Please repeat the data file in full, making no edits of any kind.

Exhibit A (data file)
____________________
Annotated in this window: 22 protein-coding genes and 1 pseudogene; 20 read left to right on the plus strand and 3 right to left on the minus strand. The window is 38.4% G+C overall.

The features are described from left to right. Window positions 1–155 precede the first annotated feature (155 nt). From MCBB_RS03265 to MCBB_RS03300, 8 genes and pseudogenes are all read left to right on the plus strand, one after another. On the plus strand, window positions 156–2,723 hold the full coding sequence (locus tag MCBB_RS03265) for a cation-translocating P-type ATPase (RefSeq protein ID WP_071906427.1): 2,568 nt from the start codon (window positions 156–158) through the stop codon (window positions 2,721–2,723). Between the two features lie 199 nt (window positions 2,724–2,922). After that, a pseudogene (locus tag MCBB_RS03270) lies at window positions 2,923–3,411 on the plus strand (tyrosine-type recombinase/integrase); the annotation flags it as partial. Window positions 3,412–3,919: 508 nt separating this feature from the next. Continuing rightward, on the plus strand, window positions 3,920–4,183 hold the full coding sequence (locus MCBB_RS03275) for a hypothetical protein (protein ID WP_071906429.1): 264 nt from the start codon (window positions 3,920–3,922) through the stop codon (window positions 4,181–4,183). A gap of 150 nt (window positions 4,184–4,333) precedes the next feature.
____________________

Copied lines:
Annotated in this window: 22 protein-coding genes and 1 pseudogene; 20 read left to right on the plus strand and 3 right to left on the minus strand. The window is 38.4% G+C overall.

The features are described from left to right. Window positions 1–155 precede the first annotated feature (155 nt). From MCBB_RS03265 to MCBB_RS03300, 8 genes and pseudogenes are all read left to right on the plus strand, one after another. On the plus strand, window positions 156–2,723 hold the full coding sequence (locus tag MCBB_RS03265) for a cation-translocating P-type ATPase (RefSeq protein ID WP_071906427.1): 2,568 nt from the start codon (window positions 156–158) through the stop codon (window positions 2,721–2,723). Between the two features lie 199 nt (window positions 2,724–2,922). After that, a pseudogene (locus tag MCBB_RS03270) lies at window positions 2,923–3,411 on the plus strand (tyrosine-type recombinase/integrase); the annotation flags it as partial. Window positions 3,412–3,919: 508 nt separating this feature from the next. Continuing rightward, on the plus strand, window positions 3,920–4,183 hold the full coding sequence (locus MCBB_RS03275) for a hypothetical protein (protein ID WP_071906429.1): 264 nt from the start codon (window positions 3,920–3,922) through the stop codon (window positions 4,181–4,183). A gap of 150 nt (window positions 4,184–4,333) precedes the next feature.